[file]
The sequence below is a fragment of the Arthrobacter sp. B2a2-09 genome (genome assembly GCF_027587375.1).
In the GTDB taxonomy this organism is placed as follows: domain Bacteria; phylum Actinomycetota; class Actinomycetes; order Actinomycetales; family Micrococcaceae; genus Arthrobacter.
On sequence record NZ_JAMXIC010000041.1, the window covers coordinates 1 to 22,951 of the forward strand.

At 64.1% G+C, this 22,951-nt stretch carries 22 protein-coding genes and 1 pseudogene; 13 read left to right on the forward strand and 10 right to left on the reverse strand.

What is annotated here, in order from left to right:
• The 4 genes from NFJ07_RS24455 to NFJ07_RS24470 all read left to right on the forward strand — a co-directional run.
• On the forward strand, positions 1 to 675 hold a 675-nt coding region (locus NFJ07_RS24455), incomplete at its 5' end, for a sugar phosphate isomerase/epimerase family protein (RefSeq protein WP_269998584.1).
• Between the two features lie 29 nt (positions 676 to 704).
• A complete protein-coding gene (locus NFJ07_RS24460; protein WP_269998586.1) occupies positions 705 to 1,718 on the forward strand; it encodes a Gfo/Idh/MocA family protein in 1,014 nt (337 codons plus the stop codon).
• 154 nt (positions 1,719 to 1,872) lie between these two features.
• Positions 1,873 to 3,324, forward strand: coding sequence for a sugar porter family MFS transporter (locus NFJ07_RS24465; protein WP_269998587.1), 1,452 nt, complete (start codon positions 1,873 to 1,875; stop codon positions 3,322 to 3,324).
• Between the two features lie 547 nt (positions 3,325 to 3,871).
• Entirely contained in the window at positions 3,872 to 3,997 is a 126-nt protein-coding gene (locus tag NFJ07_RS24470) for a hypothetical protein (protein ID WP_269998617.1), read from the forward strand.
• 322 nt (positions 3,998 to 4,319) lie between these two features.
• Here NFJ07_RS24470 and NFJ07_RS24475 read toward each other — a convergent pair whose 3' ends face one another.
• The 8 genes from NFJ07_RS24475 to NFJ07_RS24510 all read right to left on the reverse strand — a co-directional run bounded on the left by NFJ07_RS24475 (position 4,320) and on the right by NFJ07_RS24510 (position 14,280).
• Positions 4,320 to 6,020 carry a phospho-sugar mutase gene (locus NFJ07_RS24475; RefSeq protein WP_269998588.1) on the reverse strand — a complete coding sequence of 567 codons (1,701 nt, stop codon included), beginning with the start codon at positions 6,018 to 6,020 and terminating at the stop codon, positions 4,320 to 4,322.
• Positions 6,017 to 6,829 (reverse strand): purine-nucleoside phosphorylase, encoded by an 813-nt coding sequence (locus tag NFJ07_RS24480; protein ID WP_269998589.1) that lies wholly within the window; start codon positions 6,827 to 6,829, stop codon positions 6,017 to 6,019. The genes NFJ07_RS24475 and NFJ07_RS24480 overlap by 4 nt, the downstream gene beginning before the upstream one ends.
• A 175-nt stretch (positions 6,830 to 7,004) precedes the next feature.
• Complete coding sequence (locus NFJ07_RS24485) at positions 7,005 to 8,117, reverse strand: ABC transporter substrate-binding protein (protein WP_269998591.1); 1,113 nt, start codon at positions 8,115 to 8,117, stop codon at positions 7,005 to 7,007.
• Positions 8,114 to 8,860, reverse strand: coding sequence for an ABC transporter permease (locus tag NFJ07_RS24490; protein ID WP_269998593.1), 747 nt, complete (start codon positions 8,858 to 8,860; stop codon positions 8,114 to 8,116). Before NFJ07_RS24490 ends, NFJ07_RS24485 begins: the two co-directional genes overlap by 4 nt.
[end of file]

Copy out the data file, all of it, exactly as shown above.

The sequence below is a fragment of the Arthrobacter sp. B2a2-09 genome (genome assembly GCF_027587375.1).
In the GTDB taxonomy this organism is placed as follows: domain Bacteria; phylum Actinomycetota; class Actinomycetes; order Actinomycetales; family Micrococcaceae; genus Arthrobacter.
On sequence record NZ_JAMXIC010000041.1, the window covers coordinates 1 to 22,951 of the forward strand.

At 64.1% G+C, this 22,951-nt stretch carries 22 protein-coding genes and 1 pseudogene; 13 read left to right on the forward strand and 10 right to left on the reverse strand.

What is annotated here, in order from left to right:
• The 4 genes from NFJ07_RS24455 to NFJ07_RS24470 all read left to right on the forward strand — a co-directional run.
• On the forward strand, positions 1 to 675 hold a 675-nt coding region (locus NFJ07_RS24455), incomplete at its 5' end, for a sugar phosphate isomerase/epimerase family protein (RefSeq protein WP_269998584.1).
• Between the two features lie 29 nt (positions 676 to 704).
• A complete protein-coding gene (locus NFJ07_RS24460; protein WP_269998586.1) occupies positions 705 to 1,718 on the forward strand; it encodes a Gfo/Idh/MocA family protein in 1,014 nt (337 codons plus the stop codon).
• 154 nt (positions 1,719 to 1,872) lie between these two features.
• Positions 1,873 to 3,324, forward strand: coding sequence for a sugar porter family MFS transporter (locus NFJ07_RS24465; protein WP_269998587.1), 1,452 nt, complete (start codon positions 1,873 to 1,875; stop codon positions 3,322 to 3,324).
• Between the two features lie 547 nt (positions 3,325 to 3,871).
• Entirely contained in the window at positions 3,872 to 3,997 is a 126-nt protein-coding gene (locus tag NFJ07_RS24470) for a hypothetical protein (protein ID WP_269998617.1), read from the forward strand.
• 322 nt (positions 3,998 to 4,319) lie between these two features.
• Here NFJ07_RS24470 and NFJ07_RS24475 read toward each other — a convergent pair whose 3' ends face one another.
• The 8 genes from NFJ07_RS24475 to NFJ07_RS24510 all read right to left on the reverse strand — a co-directional run bounded on the left by NFJ07_RS24475 (position 4,320) and on the right by NFJ07_RS24510 (position 14,280).
• Positions 4,320 to 6,020 carry a phospho-sugar mutase gene (locus NFJ07_RS24475; RefSeq protein WP_269998588.1) on the reverse strand — a complete coding sequence of 567 codons (1,701 nt, stop codon included), beginning with the start codon at positions 6,018 to 6,020 and terminating at the stop codon, positions 4,320 to 4,322.
• Positions 6,017 to 6,829 (reverse strand): purine-nucleoside phosphorylase, encoded by an 813-nt coding sequence (locus tag NFJ07_RS24480; protein ID WP_269998589.1) that lies wholly within the window; start codon positions 6,827 to 6,829, stop codon positions 6,017 to 6,019. The genes NFJ07_RS24475 and NFJ07_RS24480 overlap by 4 nt, the downstream gene beginning before the upstream one ends.
• A 175-nt stretch (positions 6,830 to 7,004) precedes the next feature.
• Complete coding sequence (locus NFJ07_RS24485) at positions 7,005 to 8,117, reverse strand: ABC transporter substrate-binding protein (protein WP_269998591.1); 1,113 nt, start codon at positions 8,115 to 8,117, stop codon at positions 7,005 to 7,007.
• Positions 8,114 to 8,860, reverse strand: coding sequence for an ABC transporter permease (locus tag NFJ07_RS24490; protein ID WP_269998593.1), 747 nt, complete (start codon positions 8,858 to 8,860; stop codon positions 8,114 to 8,116). Before NFJ07_RS24490 ends, NFJ07_RS24485 begins: the two co-directional genes overlap by 4 nt.